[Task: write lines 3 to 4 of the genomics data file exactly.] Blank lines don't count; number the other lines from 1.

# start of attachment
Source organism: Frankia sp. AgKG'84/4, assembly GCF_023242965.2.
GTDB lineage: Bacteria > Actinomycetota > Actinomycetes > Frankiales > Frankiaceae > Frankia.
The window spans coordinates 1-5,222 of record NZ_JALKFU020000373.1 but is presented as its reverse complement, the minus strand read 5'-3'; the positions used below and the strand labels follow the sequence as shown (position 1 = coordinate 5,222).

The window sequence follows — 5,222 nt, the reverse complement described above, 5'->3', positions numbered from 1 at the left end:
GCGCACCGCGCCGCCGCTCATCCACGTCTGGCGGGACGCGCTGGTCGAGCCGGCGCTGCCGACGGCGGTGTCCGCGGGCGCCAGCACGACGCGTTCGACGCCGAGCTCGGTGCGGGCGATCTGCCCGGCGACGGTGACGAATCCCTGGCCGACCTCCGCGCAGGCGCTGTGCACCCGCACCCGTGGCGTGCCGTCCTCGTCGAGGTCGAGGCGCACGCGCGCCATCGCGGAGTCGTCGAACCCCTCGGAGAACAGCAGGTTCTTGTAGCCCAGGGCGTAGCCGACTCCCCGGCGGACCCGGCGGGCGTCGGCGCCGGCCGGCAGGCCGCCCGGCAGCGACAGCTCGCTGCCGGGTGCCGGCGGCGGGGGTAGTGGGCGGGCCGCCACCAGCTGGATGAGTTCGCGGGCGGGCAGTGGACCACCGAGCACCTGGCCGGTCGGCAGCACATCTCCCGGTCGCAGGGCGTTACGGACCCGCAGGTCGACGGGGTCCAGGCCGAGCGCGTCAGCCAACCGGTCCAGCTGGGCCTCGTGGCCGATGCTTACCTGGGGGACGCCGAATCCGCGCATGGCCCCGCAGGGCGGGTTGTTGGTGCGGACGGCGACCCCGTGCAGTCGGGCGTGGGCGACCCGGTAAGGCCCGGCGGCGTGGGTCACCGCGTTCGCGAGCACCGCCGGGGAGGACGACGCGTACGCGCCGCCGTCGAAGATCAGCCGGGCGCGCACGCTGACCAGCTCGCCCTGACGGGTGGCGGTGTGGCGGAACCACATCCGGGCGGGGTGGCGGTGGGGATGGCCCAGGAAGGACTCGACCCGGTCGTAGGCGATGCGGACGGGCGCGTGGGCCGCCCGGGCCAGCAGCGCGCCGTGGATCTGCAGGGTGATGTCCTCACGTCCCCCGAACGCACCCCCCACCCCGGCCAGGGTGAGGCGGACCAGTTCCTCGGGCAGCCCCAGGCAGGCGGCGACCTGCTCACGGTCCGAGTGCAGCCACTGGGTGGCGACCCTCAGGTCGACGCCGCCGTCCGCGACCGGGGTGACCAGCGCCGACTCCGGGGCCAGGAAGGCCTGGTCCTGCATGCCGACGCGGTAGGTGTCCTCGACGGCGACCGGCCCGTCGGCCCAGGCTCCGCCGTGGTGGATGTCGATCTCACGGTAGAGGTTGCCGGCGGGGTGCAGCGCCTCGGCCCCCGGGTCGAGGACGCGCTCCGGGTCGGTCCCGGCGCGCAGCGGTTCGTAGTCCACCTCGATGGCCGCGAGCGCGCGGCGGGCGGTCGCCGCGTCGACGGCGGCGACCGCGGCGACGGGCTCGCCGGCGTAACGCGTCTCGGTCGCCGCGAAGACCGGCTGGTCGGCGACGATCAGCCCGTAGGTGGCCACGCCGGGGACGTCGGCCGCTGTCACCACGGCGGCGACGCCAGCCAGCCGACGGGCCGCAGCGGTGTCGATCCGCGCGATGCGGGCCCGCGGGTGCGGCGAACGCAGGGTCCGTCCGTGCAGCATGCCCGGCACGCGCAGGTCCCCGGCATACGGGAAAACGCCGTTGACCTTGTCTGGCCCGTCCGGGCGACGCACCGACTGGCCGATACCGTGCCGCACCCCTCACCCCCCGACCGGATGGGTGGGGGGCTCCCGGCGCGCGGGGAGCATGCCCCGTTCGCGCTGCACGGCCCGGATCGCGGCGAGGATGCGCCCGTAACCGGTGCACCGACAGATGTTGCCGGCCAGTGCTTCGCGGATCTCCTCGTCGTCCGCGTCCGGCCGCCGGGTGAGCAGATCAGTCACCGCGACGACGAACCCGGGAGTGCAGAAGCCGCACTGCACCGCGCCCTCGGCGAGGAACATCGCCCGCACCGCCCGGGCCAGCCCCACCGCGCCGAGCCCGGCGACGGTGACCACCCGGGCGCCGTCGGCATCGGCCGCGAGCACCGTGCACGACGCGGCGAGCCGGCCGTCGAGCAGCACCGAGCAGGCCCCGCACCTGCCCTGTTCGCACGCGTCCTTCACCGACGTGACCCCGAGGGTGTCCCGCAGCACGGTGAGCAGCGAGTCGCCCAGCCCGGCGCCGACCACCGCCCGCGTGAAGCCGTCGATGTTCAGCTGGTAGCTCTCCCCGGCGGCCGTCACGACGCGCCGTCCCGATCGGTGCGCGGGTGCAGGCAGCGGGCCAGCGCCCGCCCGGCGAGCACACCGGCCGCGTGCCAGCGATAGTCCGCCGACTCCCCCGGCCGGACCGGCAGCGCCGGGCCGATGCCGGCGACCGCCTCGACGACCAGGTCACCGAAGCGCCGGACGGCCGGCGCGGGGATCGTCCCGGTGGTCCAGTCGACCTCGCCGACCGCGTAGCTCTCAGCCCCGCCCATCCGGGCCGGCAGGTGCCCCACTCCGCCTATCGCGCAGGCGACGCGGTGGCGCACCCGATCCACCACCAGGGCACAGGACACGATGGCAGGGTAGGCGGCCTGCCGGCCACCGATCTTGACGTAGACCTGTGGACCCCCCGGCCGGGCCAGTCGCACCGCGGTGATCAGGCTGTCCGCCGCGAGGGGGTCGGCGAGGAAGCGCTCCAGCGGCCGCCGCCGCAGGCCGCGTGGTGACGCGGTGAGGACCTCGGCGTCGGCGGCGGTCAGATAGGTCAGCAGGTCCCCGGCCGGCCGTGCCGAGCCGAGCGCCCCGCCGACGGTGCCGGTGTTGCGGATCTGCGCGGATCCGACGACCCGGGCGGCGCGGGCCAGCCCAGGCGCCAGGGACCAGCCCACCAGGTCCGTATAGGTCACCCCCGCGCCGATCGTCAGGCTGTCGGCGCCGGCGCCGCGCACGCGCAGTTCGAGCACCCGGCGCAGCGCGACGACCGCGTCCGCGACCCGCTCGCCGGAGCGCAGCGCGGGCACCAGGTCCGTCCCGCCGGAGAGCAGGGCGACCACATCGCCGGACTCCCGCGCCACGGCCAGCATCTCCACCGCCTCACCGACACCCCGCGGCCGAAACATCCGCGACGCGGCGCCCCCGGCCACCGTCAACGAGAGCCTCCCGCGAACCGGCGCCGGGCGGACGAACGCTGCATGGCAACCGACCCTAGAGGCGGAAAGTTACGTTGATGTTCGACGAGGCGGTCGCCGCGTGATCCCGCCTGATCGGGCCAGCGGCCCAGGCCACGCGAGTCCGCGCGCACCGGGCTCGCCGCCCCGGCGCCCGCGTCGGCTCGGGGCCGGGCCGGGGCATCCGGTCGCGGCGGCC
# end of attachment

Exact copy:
The window spans coordinates 1-5,222 of record NZ_JALKFU020000373.1 but is presented as its reverse complement, the minus strand read 5'-3'; the positions used below and the strand labels follow the sequence as shown (position 1 = coordinate 5,222).

The window sequence follows — 5,222 nt, the reverse complement described above, 5'->3', positions numbered from 1 at the left end: